- Protect yourself with Vitamin C rich fruits such as oranges, grapefruit, clementines, tangerines, and kiwis which are in peak season.
- Zinc, a mineral found in meat, oysters, chicken and peanuts, plays a crucial role in the proper function of the immune system. Always prefer lean cuts of meats; bake and grill them!
- Probiotics found in yogurt are great to keep a healthy digestive system, which in turns strengthens your immune or “defense” system.
- Root and cruciferous vegetables such as parsnips, turnips, kale and Brussels sprouts are in peak season. These “super veggies” are packed with beneficial phytochemicals, vitamins, minerals and fiber. Braising or roasting them brings out their delicious flavors.
- If you catch a cold or flu bug, chicken soup and hot beverages can help clear nasal passages and provide comfort and relief.
It may get messier and you may need to allow extra time, but involving children in the kitchen is a great time to bond with them, especially around the Holidays. Children who help out in the kitchen learn a ton of skills they need to grow as independent adults. Helping out in the kitchen can teach them basic math, how to follow directions and food safety, just to name a few!
Here are some ideas of what little ones can do:
- Measure out ingredients (younger children can pour pre-measured ingredients)
- Retrieve ingredients from the pantry and refrigerator
- Wash fruits and vegetables
- Tear leafy greens by hand
- Use a kid’s knife to chop vegetables (supervise depending on age)
- Stir ingredients in a mixing bowl
- Read the recipe
- Assemble baked ziti, lasagna or other casseroles
- Hold the on button of an appliance while an adult supervises
- Clean dishes, pots, pans and surfaces
Be safe and have fun!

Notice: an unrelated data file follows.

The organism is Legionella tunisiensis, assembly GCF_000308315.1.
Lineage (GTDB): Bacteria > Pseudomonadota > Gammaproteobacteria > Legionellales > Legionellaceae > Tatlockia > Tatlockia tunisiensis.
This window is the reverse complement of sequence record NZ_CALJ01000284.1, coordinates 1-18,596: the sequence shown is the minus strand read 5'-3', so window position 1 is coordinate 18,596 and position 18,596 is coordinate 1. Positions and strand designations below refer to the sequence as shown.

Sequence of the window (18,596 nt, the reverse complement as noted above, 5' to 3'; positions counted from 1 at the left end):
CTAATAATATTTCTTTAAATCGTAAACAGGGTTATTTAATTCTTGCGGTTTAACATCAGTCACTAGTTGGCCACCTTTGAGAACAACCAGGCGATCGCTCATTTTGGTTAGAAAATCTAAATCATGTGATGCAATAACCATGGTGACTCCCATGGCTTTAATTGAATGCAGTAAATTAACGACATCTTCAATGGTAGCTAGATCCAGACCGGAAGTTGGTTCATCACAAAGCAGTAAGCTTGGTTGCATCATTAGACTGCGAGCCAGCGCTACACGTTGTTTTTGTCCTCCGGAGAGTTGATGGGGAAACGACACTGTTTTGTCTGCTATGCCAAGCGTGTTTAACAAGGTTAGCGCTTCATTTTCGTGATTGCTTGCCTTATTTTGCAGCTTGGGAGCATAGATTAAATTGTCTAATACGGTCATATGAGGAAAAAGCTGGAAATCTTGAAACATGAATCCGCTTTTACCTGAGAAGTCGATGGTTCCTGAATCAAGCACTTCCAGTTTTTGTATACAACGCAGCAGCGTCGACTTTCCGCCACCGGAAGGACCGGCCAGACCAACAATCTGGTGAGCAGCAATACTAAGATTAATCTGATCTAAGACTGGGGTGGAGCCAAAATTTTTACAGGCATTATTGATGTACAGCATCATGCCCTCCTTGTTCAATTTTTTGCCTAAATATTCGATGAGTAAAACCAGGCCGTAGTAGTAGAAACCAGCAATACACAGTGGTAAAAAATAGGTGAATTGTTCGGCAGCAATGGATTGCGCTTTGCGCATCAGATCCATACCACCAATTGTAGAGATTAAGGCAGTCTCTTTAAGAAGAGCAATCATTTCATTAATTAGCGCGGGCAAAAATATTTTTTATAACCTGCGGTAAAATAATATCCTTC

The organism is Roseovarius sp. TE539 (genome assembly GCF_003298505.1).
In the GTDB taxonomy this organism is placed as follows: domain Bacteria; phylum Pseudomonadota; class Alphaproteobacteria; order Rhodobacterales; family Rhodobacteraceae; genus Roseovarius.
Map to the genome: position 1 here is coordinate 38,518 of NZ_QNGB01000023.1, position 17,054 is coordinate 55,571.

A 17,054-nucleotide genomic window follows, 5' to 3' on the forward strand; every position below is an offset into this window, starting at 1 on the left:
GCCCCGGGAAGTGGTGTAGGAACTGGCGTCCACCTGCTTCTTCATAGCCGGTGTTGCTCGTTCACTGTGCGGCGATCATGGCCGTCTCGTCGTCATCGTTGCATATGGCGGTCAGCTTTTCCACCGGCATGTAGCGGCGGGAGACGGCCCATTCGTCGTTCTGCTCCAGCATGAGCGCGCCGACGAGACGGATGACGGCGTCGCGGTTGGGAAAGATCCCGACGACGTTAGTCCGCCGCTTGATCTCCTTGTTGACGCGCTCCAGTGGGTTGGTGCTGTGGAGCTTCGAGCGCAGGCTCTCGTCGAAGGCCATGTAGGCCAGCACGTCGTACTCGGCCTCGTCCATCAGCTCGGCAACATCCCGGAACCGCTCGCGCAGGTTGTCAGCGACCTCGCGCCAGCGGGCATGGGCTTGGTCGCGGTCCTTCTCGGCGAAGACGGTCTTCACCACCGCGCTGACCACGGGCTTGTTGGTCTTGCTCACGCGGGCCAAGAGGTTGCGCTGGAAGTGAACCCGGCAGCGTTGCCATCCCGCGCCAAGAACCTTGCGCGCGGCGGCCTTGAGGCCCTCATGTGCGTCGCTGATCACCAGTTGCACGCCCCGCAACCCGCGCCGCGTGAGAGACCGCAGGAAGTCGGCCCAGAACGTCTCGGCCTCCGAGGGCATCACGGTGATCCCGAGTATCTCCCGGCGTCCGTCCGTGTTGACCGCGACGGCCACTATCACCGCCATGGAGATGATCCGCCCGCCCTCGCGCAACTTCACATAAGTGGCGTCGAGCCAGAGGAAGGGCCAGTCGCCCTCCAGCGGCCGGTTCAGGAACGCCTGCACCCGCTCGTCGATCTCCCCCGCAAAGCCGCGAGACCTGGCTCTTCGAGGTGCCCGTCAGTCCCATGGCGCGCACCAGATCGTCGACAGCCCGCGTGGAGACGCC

When we travel, you may be tempted to let go and give in to the endless array of foods that may come across your path, but with a little preparation, you can both eat healthy and enjoy all those new and yummy foods. Being prepared is all you need to help you stick to a healthy eating plan and feeling your best. Here are some tips:
- If you are taking a plane, know that you can bring some foods through security. These are generally accepted: sandwiches (wrapped), fresh fruit (bananas, apples, oranges, berries) hard cheeses, crackers, cereal, dried fruits, nuts and seeds.
- Bring a backpack or comfortable, roomy bag to carry some healthy snacks options so you don’t get famished and fall victim to the closest options which you might later regret.
- Local markets are fun, interesting and a great opportunity to meet locals and learn about the culture of a place. For a modest price, you can stock up on fresh, nutritious and local foods and have healthy snacks and meals ready to go.
- Carry a refillable water bottle; it will help keep you hydrated and avoid the unnecessary calories of extra sodas and juices you may get while walking around.
- If you are travelling by car, pack a cooler filled with your favorite healthy foods. Some ideas you may like are yogurt, apple sauce, sliced fruit and berries, chopped veggies with hummus and hard boiled eggs. Cold cuts with sliced tomatoes in a lettuce wrap can also be a healthy sandwich alternative. Bring a lawn blanket and utensils and you can have a picnic!
Enjoy the time you spend visiting a new place and trying news foods, and remember that happiness involves taking care of you (and those you love) too!
What will the dietitian and I talk about during a nutrition assessment?